mon 22/07/2024

P’yongyang, Finborough Theatre | reviews, news & interviews

P’yongyang, Finborough Theatre

P’yongyang, Finborough Theatre

Confident ensemble work propels new play that attempts to go inside North Korea

A glimpse of North Korea, 'the country established by the people'Richard Lakos

Every incarnation of totalitarianism has its own specific mythology, which exists in different forms as it is believed at home and “translated” abroad (or not, in both cases). North Korea surely occupies a special place in any such hierarchy, possibly because we’ve entered the late phase of totalitarian statehood (which seems doubtful), or because the incarnations of third generation dynastic Communism have become so peculiar that they stand out even by the standards of the genre.

Either way, it's a risky business when an outsider tries to take us inside such worlds: it can involve a step of suspension of disbelief too far, or risk just recycling the accretions of historical hearsay. Seoul-born, British-raised In-Sook Chappell’s new play P’yongyang can’t help skirting such issues, but achieves a sincerity in performance which convinces in Chelsea Walker's production: its fine, spare cast of four let the text, uncomplicated in itself but redolent, speak with just the right resonance for the compact space of the Finborough.

They’re caught up in the national myth of their homeland 

The characterisation of the two main players is established right at the start, only to be subtly rebalanced during the course of the play. We encounter them first aged 15, at the end of the 1980s: Chi Soo (Chris Lew Kum Hoi) is confident, his sense of himself and what he intends to all the more striking for the contrast with the gauche diffidence of Eun Mi (Anna Leong Brophy, pictured below). They’re caught up in the national myth of their homeland, “the country established by the people” as the play’s opening anthem describes it, and eager, as they audition to go and study performing arts in the glamorously distant P’yongyang, to serve it through the myth factory that is its cinema industry. They know its stars and its stories by heart, as well as the special importance that film has to the “Dear Leader”, Kim Jong-il, whose image looks down on proceedings throughout.

But their paths diverge, dictated by the Orwellian division of this young society into three ideological classes – core, wavering and hostile. Chi-Soo is shocked to learn that he belongs to the third category, and his charisma can do nothing to reverse the stigma of being the son of a traitor: his father had fought on the South Korean side during the war, going through re-education camps before being allowed back into society and a gruelling job as a miner. In his willingness to denounce his father as “less than a dog”, Chi-Soo has lost track of how he’s grown up in a happy, loving family, one which has kept hope and humanity despite its circumstances. Maintaining hope against the odds becomes a recurring theme.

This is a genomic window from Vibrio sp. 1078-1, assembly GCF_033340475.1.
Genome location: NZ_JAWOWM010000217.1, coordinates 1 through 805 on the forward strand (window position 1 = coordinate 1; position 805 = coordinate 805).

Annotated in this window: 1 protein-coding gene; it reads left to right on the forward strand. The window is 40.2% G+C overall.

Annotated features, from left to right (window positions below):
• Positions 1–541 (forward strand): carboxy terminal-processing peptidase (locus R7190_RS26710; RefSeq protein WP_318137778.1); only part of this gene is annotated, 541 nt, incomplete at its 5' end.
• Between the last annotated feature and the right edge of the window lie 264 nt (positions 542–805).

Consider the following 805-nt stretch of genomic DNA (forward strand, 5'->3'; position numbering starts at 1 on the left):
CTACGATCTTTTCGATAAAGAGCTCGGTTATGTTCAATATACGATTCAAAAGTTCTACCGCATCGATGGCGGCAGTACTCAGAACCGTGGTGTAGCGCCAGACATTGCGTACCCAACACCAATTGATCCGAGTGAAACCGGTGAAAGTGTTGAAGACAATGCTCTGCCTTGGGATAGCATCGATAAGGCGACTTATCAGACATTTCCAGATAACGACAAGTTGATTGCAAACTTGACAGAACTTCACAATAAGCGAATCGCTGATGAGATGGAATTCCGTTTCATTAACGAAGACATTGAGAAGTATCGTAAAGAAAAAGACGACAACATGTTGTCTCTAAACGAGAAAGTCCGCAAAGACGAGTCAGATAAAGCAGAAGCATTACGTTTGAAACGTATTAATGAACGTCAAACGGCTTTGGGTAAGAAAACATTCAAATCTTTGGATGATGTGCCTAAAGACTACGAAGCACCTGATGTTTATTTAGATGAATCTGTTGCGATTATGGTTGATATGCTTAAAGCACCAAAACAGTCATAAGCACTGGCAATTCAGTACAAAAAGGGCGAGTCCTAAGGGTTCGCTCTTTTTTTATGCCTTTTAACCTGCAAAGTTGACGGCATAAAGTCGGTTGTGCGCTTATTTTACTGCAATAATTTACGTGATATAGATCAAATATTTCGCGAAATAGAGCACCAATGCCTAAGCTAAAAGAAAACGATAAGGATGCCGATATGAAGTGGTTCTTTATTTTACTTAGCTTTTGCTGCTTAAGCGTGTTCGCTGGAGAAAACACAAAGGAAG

Her shyness overcome, Eun-Mi proceeds along the path of her dreams, making it to the capital and embarking on a career as an actress. But the hint dropped at the beginning of the play, that for women any such induction into the elite involves “attending upon” the leader(s) in their many palaces, gains a bitter truth, as she enters the circle of “The Producer”, as the Kim Jong-il character is referred to here. He's laconically caught by Daniel York as a man whose mind may be smaller than his ample forehead, but who’s capable of self-irony as he wields his nefarious power.

Eun-Mi has entered a world of city luxury – complete with telephone and French cognac that’s pressed on her – but its pleasures are fickle and short-lived. Chi-Soo’s world changes in the other direction, as rural areas endure famine. As they struggle to control their own destiny, life reunites and then separates them again, before a final re-encounter is contrived a decade later, in a new world which has brought new disillusionments.

I’m not sure that Chappell’s ending – it’s as if the action is suddenly switched off – works as a conclusion to her tale of these two characters following their hard-trod road to liberation (literal) and self-knowledge (relative). But the brio of the ensemble playing more than compensates: Brophy and Hoi maintain an almost crystalline honesty throughout their travails, and there’s brisk and effective doubling from Lourdes Faberes (as Chi Soo’s mother and Eun Mi’s companion in big-city decadence), and particularly York as the boy’s father, pictured left, and the nation’s despot. One surreal moment has Kim lamenting the contrast between the film industry he’s done so much to shape, with its Socialist Realist pathos, and the new approach of Lars Von Trier’s Dogme movement, going “back to the basics, back to simple storytelling and acting”. That may seem an unlikely comparison, and there's artifice of course in the staging, but the freshness of P’yongyang does indeed come through in its simplicity.

Their paths diverge, dictated by the Orwellian division of this young society into three ideological classes – core, wavering and hostile


Editor Rating: 
Average: 4 (1 vote)

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